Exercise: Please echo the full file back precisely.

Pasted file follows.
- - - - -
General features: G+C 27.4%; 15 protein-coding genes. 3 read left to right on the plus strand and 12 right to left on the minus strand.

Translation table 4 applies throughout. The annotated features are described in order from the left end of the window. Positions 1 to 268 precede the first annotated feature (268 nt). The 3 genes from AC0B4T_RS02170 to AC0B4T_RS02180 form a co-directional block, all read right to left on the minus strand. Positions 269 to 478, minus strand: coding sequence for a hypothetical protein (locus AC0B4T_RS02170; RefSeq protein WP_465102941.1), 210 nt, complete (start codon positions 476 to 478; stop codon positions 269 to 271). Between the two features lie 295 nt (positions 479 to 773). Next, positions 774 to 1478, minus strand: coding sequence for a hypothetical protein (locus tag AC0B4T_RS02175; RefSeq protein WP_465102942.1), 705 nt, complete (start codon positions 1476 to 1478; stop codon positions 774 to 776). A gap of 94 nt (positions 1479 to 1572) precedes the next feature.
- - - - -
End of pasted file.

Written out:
General features: G+C 27.4%; 15 protein-coding genes. 3 read left to right on the plus strand and 12 right to left on the minus strand.

Translation table 4 applies throughout. The annotated features are described in order from the left end of the window. Positions 1 to 268 precede the first annotated feature (268 nt). The 3 genes from AC0B4T_RS02170 to AC0B4T_RS02180 form a co-directional block, all read right to left on the minus strand. Positions 269 to 478, minus strand: coding sequence for a hypothetical protein (locus AC0B4T_RS02170; RefSeq protein WP_465102941.1), 210 nt, complete (start codon positions 476 to 478; stop codon positions 269 to 271). Between the two features lie 295 nt (positions 479 to 773). Next, positions 774 to 1478, minus strand: coding sequence for a hypothetical protein (locus tag AC0B4T_RS02175; RefSeq protein WP_465102942.1), 705 nt, complete (start codon positions 1476 to 1478; stop codon positions 774 to 776). A gap of 94 nt (positions 1479 to 1572) precedes the next feature.